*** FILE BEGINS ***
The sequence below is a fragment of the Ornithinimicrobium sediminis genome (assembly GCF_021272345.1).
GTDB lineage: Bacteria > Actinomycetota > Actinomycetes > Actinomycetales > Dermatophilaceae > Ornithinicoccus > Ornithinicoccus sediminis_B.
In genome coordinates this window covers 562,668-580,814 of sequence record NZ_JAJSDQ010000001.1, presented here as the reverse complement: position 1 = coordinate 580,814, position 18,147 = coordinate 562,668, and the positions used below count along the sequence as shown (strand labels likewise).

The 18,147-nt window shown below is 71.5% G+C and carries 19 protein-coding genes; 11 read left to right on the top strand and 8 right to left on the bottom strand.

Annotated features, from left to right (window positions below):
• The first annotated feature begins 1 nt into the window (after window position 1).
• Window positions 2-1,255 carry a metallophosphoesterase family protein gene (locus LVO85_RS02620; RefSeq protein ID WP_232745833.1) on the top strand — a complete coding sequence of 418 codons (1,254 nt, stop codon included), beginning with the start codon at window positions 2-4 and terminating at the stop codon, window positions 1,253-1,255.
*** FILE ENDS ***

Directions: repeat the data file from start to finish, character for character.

The sequence below is a fragment of the Ornithinimicrobium sediminis genome (assembly GCF_021272345.1).
GTDB lineage: Bacteria > Actinomycetota > Actinomycetes > Actinomycetales > Dermatophilaceae > Ornithinicoccus > Ornithinicoccus sediminis_B.
In genome coordinates this window covers 562,668-580,814 of sequence record NZ_JAJSDQ010000001.1, presented here as the reverse complement: position 1 = coordinate 580,814, position 18,147 = coordinate 562,668, and the positions used below count along the sequence as shown (strand labels likewise).

The 18,147-nt window shown below is 71.5% G+C and carries 19 protein-coding genes; 11 read left to right on the top strand and 8 right to left on the bottom strand.

Annotated features, from left to right (window positions below):
• The first annotated feature begins 1 nt into the window (after window position 1).
• Window positions 2-1,255 carry a metallophosphoesterase family protein gene (locus LVO85_RS02620; RefSeq protein ID WP_232745833.1) on the top strand — a complete coding sequence of 418 codons (1,254 nt, stop codon included), beginning with the start codon at window positions 2-4 and terminating at the stop codon, window positions 1,253-1,255.